I'm at Microsoft Exchange Connections this week in Orlando, and so far I'm having some great conversations about Exchange Server and deployment and the cloud, and so forth. Not to mention the after-hours conversations that have ranged from snail farming and haggis to whether lightning can come up through your toilet. Some real head-scracthers.
The sessions and keynotes have had a lot of great information as well (and more practical information than some of those after-hours convos). As I've written about before, conference sessions can be a great learning experience, something you might want to consider putting into your budget. But in one of the more coherent late conversations last night, with Tony Redmond, Michael B. Smith, and several other authors from Windows IT Pro, the topic came up about how you judge the content of a given session. That is, do you take every presentation as gospel just because the speaker has been selected to be on the agenda?
Naturally, conference speakers are chosen based on their level of experience and demonstrated ability. Nonetheless, that doesn't mean they'll always have the best or even the right answer in every situation. Some speakers will be better at acknowledging what they don't know—when asked a question outside their specialty, they refer you to someone else or suggest somewhere else you can find the answer. Others, however, might feel self-conscious about giving an "I don't know" answer when they're standing in front of a room where they're supposed to be the expert; such speakers might either deflect the question, or give erroneous answers.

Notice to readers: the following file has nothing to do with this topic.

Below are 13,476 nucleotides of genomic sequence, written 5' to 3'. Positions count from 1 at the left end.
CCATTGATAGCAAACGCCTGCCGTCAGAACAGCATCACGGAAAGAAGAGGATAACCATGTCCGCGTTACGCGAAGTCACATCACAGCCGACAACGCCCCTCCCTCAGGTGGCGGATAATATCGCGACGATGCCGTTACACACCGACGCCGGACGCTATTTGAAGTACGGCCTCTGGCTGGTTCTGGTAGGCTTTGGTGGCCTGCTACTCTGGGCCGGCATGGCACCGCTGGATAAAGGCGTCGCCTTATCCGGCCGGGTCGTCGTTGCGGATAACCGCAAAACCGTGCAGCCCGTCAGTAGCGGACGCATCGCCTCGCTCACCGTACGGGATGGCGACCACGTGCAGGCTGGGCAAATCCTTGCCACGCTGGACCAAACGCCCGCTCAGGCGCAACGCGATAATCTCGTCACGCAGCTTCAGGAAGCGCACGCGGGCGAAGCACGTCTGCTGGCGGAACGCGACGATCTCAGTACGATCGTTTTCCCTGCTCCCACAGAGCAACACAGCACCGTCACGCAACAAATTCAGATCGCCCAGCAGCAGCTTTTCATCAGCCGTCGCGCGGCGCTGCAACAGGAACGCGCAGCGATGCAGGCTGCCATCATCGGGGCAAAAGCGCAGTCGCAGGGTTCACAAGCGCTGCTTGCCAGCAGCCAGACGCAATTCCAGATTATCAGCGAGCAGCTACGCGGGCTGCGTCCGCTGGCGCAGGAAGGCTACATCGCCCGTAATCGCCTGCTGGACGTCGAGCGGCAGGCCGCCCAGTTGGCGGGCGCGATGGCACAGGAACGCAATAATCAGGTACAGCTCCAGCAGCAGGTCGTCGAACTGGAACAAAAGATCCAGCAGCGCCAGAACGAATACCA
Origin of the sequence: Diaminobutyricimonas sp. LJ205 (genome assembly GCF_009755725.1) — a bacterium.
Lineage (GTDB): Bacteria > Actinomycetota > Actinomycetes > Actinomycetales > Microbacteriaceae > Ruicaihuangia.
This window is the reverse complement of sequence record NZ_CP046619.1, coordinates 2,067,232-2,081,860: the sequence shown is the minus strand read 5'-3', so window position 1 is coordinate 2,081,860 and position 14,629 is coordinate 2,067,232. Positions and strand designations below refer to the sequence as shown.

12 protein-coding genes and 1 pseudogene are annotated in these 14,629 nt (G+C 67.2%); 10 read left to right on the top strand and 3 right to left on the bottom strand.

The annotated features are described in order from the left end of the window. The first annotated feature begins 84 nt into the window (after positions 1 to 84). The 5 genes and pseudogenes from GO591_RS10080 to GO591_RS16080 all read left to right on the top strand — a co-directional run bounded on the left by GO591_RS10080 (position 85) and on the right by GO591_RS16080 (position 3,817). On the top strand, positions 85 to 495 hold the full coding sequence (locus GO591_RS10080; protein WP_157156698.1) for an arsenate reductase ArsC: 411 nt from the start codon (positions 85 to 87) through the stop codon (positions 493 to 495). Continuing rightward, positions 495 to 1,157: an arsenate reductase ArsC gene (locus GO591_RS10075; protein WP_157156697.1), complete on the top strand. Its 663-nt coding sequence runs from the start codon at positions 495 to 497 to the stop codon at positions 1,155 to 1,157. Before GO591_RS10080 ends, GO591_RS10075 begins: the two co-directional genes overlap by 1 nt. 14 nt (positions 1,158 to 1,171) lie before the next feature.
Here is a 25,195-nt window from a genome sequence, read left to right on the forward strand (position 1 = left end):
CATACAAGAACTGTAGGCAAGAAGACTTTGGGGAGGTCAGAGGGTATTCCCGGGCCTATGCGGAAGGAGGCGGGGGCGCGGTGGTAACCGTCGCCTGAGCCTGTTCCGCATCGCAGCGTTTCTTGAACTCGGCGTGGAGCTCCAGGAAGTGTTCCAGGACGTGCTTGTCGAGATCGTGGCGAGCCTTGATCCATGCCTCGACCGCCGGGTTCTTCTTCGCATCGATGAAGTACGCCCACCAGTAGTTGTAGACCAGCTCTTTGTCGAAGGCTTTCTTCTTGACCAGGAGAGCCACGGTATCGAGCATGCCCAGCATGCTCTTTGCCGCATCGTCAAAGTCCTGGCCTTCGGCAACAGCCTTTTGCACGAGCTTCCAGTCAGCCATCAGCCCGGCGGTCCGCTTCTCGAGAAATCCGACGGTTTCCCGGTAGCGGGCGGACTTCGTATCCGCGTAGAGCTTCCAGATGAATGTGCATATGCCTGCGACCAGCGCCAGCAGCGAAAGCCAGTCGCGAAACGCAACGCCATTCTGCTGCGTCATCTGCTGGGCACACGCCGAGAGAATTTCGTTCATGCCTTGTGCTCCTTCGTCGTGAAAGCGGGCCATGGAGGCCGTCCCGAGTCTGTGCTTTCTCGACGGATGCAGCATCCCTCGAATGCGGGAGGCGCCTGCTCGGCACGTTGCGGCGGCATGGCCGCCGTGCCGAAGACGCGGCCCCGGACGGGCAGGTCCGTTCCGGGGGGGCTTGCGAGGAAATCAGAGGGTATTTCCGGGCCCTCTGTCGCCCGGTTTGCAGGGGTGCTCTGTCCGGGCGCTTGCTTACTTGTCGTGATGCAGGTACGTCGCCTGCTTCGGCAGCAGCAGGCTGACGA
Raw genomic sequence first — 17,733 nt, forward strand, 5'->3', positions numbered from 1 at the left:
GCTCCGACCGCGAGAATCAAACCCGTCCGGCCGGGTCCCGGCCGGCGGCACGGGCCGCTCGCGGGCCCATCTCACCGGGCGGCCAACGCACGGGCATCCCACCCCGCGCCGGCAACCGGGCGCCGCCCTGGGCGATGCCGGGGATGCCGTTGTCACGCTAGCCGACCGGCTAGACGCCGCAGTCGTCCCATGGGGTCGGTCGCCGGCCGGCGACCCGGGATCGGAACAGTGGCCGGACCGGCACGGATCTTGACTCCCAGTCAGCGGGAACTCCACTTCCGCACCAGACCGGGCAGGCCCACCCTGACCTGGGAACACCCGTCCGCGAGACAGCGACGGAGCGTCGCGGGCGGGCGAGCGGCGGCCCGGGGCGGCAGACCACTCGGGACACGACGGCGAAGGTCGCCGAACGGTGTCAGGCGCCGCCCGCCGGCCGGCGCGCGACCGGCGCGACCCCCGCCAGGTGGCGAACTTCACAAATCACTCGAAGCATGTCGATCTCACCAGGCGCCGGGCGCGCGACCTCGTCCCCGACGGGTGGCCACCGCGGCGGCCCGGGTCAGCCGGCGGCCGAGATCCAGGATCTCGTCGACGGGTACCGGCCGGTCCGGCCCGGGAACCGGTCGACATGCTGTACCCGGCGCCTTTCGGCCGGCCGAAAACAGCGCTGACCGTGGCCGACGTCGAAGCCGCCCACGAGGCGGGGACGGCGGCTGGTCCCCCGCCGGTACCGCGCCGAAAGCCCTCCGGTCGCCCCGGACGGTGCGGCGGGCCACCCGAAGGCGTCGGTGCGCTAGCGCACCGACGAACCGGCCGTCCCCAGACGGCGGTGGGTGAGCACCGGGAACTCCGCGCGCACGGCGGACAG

So whether the message is coming from a Microsoft spokesperson on a Microsoft product, or a top expert in a given field, it certainly doesn't hurt to cast about for other opinions, particularly from those IT pros or consultants that have actual field experience with the given problem in question. As Tony pointed out, it's no less than you'd do before you took professional medical advice; is performing surgery on your IT infrastructure not equally important to the health of your company? Don't be afraid to get a second opinion.